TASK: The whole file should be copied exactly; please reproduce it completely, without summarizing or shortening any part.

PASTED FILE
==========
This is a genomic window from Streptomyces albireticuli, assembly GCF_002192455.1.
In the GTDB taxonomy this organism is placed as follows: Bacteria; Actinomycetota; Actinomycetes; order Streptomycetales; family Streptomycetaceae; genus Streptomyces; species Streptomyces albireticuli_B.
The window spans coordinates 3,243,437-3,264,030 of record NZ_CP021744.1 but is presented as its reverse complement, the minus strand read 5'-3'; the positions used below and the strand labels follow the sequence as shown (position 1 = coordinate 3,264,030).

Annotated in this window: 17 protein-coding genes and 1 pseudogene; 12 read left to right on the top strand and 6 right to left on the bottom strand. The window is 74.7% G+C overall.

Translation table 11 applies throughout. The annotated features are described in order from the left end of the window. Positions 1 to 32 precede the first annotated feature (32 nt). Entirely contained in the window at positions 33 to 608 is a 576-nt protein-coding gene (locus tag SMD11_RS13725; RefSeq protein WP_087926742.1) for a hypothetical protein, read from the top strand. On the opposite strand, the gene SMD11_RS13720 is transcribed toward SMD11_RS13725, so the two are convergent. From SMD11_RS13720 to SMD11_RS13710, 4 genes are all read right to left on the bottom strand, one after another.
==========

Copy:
This is a genomic window from Streptomyces albireticuli, assembly GCF_002192455.1.
In the GTDB taxonomy this organism is placed as follows: Bacteria; Actinomycetota; Actinomycetes; order Streptomycetales; family Streptomycetaceae; genus Streptomyces; species Streptomyces albireticuli_B.
The window spans coordinates 3,243,437-3,264,030 of record NZ_CP021744.1 but is presented as its reverse complement, the minus strand read 5'-3'; the positions used below and the strand labels follow the sequence as shown (position 1 = coordinate 3,264,030).

Annotated in this window: 17 protein-coding genes and 1 pseudogene; 12 read left to right on the top strand and 6 right to left on the bottom strand. The window is 74.7% G+C overall.

Translation table 11 applies throughout. The annotated features are described in order from the left end of the window. Positions 1 to 32 precede the first annotated feature (32 nt). Entirely contained in the window at positions 33 to 608 is a 576-nt protein-coding gene (locus tag SMD11_RS13725; RefSeq protein WP_087926742.1) for a hypothetical protein, read from the top strand. On the opposite strand, the gene SMD11_RS13720 is transcribed toward SMD11_RS13725, so the two are convergent. From SMD11_RS13720 to SMD11_RS13710, 4 genes are all read right to left on the bottom strand, one after another.